Parity conservation is the physicist’s means of stating that nature’s laws are left-right symmetrical– that there is absolutely no advantage for left or right. This particular statement is usually illustrated with the assistance of the mirror test. Imagine that you are seeing some activity in a mirror. Assuming that nature is left-right symmetric, then anything that you observe in the mirror will be able to also occur in real life. This law had actually been unquestioned for hundred of years, yet questions began to emerge at the 1956 Rochester Conference on High-Energy Physics.
I happened to be sharing a room with a fellow named Martin Block, an experimenter. And one night he said to , ‘Why are you guys so insistent on this parity rule?’ I thought a minute and pointed out, ‘It would mean that nature’s laws are different for the right hand and the left hand’. The next day at the assembly, Oppenheimer mentioned, ‘We need to hear some new, wilder ideas about this problem.’ And so I stood up and said, ‘I’m asking this question for Martin Block: What would be the consequences if the parity rule was wrong?’… Lee, of Lee and Yang, answered something complicated and as usual I didn’t comprehend very well.– R. Feynman
T.D. Lee at Columbia University and C.N. Yang at the Princeton Institute for Advanced Studies were really the first to point out that there is no theoretical or experimental basis concerning the belief in left-right symmetry. They also proposed an experiment in order to test the symmetry. The experiment is really not hard to understand; all you have to understand is that nucleons, like photons, have spin. This spin causes the nucleon to be transformed into a teensy magnet in the exact same way that spinning electrons produce the magnetism in common magnets. It follows that in the case that a nucleon is set inside an external magnetic field, it will usually align itself along the field, just as a compass needle aligns itself along the earth’s magnetic field, except that the nuclear alignment force is undoubtedly much weaker. Yang and Lee’s suggestion was actually to examine a radioactive compound that releases beta rays and observe if the number of beta rays produced in a given direction continues to be the same when the nuclear spins switch their direction.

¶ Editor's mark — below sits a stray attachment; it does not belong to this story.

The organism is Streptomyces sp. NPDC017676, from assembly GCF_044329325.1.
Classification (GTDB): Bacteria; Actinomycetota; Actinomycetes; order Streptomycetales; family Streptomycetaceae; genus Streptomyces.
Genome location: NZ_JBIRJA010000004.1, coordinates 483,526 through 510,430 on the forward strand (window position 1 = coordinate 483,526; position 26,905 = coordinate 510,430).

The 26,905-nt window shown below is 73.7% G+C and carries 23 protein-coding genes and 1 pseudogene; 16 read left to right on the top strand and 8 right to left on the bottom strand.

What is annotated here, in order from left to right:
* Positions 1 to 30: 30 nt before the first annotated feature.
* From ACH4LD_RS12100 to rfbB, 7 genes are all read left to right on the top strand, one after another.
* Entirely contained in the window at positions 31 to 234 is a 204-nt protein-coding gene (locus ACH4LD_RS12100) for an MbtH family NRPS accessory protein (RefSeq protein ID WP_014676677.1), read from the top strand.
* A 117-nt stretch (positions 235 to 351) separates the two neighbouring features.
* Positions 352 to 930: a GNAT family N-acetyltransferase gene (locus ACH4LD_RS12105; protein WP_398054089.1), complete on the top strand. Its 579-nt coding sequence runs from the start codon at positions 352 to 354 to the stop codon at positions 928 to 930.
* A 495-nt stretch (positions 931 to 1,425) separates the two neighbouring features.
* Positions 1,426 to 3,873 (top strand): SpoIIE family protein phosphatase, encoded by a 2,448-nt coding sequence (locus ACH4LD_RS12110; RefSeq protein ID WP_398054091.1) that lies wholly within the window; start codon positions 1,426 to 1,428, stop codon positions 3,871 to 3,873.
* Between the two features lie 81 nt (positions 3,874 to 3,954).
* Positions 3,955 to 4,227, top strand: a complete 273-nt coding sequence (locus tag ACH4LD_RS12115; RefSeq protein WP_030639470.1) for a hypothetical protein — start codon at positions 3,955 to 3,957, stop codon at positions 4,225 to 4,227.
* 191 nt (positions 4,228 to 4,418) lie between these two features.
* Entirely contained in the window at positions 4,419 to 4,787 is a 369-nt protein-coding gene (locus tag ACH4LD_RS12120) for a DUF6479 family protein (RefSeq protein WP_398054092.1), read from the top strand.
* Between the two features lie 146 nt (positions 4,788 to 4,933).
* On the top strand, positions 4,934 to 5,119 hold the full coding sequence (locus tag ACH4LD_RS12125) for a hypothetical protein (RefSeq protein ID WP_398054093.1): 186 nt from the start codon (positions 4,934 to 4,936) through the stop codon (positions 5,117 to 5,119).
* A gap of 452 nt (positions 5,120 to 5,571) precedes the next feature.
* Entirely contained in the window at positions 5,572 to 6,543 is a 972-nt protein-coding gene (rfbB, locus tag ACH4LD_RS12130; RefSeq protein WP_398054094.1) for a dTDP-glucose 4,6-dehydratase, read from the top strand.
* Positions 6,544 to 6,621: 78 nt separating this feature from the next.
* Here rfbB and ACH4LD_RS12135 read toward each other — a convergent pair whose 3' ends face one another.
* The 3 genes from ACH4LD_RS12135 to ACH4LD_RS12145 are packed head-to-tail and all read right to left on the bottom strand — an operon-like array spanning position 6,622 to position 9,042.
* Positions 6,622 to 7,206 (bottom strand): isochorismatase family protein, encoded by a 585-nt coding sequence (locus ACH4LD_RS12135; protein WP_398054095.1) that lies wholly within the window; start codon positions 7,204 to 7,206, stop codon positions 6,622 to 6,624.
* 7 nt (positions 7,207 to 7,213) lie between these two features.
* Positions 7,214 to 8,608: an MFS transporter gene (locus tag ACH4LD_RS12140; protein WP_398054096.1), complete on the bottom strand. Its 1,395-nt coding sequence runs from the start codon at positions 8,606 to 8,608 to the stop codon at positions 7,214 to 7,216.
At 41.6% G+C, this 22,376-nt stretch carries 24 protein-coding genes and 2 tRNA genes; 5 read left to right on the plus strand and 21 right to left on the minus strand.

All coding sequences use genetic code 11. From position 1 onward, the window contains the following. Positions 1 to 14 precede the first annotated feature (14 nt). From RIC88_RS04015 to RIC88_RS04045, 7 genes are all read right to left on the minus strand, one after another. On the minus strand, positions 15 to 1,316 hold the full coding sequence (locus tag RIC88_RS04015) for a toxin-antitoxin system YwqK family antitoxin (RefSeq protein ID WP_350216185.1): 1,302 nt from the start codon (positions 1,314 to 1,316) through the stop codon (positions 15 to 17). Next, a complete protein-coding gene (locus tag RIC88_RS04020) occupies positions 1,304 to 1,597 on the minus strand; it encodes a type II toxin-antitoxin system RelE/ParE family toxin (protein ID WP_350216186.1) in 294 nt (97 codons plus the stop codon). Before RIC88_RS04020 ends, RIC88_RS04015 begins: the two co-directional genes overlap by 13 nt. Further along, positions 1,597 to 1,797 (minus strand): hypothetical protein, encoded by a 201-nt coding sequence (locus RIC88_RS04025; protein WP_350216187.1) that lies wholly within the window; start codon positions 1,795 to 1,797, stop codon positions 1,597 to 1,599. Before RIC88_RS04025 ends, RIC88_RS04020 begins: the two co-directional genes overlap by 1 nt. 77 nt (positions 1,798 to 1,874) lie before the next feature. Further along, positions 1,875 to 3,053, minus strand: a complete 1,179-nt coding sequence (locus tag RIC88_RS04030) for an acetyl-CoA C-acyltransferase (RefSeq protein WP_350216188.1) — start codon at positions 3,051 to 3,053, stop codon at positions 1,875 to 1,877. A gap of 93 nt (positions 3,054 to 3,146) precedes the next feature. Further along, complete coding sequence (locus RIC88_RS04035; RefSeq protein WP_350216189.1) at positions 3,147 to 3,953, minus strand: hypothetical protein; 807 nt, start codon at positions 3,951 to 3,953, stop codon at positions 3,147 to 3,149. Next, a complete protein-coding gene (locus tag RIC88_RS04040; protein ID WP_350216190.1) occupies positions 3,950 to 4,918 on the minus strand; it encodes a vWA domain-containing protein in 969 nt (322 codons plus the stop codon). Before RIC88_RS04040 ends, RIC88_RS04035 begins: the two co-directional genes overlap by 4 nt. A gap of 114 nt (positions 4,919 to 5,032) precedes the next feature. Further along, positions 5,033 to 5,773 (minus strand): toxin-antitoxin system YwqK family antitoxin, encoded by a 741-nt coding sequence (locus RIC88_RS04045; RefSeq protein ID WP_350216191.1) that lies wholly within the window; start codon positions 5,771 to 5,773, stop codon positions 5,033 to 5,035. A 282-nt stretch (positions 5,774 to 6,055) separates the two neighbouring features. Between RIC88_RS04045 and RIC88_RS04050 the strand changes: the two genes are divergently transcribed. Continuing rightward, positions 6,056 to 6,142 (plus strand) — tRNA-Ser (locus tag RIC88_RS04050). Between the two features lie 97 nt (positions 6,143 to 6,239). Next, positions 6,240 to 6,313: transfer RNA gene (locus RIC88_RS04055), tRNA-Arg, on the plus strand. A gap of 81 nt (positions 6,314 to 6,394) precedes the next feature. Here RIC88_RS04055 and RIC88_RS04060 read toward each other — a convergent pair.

Lee and Yang’s proposed experiment was actually conducted at Columbia University by a team under the direction of another Chinese-American, Chien Shiung Wu, employing cobalt-60 as the beta-emitter. The sample was cooled almost to absolute zero to enhance the alignment and the nuclear spins were actually aligned utilizing an external magnetic field. The number of beta rays emitted upward were then counted, the magnetic field was altered to reverse the spin alignment and the radiation counted again. If parity is actually conserved, these counts should be the same.
Get your bets in! It goes without saying, interest was high in Wu’s experiment. Actually the physics community began to bear resemblance to an off-track betting window found at a race track. Yang and Abraham Pais each wagered a dollar that the result would most likely be left-right symmetrical. Wolfgang Pauli reached further, saying “I am ready to bet a very large sum that the experiments will give symmetric results”, and Feynman was literally ready to lay 50-to-1 odds on symmetry. (Subsequently he mentioned he was happy that he offered only 50-to-1.) Schwinger refused even to wager, saying “I could not accept that nature could be so mischievous as to destroy one of the symmetries”.
And the winner is … To everyone’s surprise, the number of beta rays transmitted up did change, depending on the path of spin, therefore violating the mirror test. Nature turned out to be not left-right symmetrical, at the very least when it concerns beta decay. And so everyone lost their bet but Lee and Yang won the 1957 Nobel Prize in physics. To the dissatisfaction of many, Dr. Wu was not included in the accolade.
Posted By: Rodney Brooks